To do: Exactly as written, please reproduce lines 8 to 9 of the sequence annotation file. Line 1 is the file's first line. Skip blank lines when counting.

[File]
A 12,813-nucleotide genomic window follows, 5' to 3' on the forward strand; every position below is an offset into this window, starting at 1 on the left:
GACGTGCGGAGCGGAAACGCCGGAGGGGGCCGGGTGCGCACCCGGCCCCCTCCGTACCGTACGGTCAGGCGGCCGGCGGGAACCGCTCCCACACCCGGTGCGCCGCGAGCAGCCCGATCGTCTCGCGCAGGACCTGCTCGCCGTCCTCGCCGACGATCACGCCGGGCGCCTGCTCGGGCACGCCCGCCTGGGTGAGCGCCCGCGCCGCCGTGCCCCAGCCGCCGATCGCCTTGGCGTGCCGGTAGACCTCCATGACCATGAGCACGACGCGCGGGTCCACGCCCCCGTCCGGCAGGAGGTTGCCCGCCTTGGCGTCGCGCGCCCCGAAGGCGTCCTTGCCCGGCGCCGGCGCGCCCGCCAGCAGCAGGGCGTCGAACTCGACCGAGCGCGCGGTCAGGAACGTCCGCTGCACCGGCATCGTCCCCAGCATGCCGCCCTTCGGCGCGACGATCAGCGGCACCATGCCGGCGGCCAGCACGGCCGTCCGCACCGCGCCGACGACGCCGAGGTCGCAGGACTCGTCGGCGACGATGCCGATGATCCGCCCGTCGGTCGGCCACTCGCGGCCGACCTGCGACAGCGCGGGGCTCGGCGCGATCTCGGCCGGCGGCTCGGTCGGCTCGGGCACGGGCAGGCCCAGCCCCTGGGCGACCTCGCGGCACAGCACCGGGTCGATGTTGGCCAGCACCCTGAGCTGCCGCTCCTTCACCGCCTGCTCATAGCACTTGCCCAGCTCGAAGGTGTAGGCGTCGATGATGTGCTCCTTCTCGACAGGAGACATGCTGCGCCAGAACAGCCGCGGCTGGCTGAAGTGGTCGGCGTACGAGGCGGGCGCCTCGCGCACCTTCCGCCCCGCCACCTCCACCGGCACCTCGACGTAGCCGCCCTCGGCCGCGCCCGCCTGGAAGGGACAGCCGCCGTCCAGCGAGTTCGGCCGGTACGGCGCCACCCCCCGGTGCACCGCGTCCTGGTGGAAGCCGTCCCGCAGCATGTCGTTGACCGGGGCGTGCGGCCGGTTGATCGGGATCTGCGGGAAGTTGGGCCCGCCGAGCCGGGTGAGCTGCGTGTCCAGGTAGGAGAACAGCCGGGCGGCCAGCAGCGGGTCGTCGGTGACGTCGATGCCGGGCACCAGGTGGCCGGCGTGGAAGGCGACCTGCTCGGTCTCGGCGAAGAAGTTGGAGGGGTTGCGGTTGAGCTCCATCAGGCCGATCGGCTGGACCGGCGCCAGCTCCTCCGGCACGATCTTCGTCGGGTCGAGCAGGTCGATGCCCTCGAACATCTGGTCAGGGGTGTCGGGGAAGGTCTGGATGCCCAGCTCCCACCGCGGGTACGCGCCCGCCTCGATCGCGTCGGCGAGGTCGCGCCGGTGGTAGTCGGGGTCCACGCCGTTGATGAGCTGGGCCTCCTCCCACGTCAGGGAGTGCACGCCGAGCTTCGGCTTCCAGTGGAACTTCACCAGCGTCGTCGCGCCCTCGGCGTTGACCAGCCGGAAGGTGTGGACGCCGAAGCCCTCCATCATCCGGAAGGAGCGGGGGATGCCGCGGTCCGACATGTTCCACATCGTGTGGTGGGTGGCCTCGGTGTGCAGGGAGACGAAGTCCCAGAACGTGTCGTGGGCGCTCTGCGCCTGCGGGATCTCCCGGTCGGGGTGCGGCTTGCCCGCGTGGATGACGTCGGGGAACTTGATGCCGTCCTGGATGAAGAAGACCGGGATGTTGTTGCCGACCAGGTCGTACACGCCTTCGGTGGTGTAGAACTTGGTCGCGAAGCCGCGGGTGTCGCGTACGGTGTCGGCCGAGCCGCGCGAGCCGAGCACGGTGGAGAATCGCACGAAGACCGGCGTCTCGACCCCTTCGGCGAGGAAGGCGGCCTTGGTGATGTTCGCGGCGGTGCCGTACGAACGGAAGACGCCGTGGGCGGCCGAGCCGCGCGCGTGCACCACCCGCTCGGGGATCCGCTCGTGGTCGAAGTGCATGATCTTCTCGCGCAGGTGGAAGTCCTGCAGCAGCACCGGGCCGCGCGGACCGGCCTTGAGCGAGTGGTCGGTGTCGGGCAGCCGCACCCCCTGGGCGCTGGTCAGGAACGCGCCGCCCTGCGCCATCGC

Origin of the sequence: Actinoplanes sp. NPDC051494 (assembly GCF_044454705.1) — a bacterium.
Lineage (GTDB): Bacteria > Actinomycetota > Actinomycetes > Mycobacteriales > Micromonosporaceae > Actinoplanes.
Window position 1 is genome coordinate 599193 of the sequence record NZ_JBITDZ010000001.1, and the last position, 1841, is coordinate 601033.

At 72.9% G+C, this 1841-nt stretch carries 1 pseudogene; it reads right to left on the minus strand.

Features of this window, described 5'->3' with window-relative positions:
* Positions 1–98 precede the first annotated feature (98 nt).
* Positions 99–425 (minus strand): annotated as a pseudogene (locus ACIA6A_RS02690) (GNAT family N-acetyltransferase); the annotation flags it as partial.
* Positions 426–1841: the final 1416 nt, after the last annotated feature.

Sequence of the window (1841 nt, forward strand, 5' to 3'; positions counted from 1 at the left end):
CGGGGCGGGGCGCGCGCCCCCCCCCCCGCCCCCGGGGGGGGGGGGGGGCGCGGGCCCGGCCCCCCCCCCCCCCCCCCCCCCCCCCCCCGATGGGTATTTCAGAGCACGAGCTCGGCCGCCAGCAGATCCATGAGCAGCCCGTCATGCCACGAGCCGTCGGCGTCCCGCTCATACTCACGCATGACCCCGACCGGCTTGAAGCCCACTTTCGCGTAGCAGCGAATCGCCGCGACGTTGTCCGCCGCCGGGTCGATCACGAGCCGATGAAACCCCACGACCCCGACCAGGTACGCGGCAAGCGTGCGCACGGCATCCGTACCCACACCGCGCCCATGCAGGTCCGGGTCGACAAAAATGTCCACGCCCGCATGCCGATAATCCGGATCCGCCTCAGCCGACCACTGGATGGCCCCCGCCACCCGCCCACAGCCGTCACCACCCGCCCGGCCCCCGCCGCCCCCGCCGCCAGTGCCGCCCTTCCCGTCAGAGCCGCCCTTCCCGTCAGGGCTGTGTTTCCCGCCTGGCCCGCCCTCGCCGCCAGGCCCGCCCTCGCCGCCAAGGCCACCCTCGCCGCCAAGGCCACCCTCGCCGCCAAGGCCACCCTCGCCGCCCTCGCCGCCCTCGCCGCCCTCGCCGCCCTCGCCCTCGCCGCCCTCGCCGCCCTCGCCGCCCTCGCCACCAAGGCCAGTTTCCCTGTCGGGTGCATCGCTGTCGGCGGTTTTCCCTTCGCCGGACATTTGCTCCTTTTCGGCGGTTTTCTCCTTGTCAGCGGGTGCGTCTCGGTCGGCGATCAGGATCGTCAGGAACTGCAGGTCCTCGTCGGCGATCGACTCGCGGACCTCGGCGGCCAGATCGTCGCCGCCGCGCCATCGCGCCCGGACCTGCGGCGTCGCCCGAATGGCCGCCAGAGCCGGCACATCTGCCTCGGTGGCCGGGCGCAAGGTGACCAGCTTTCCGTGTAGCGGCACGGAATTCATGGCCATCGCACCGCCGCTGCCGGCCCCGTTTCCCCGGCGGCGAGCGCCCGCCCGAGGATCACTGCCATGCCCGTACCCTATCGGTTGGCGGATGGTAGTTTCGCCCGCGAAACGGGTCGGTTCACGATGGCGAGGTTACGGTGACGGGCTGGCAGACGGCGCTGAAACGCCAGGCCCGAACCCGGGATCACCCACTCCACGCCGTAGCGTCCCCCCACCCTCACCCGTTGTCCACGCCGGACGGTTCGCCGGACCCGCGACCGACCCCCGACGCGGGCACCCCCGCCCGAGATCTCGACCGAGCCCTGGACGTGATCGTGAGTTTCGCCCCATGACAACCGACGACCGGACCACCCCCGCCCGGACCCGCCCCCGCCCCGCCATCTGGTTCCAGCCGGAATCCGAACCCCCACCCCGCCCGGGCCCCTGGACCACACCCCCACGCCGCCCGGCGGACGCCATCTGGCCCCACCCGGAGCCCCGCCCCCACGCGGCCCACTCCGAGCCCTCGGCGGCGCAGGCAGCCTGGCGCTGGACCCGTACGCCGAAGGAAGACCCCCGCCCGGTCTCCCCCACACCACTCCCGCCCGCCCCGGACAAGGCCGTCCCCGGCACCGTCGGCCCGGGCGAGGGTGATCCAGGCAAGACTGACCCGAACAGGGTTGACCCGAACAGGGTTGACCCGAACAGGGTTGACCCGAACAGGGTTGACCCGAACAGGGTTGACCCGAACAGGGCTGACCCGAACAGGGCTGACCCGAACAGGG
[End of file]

* Positions 1–98 precede the first annotated feature (98 nt).
* Positions 99–425 (minus strand): annotated as a pseudogene (locus ACIA6A_RS02690) (GNAT family N-acetyltransferase); the annotation flags it as partial.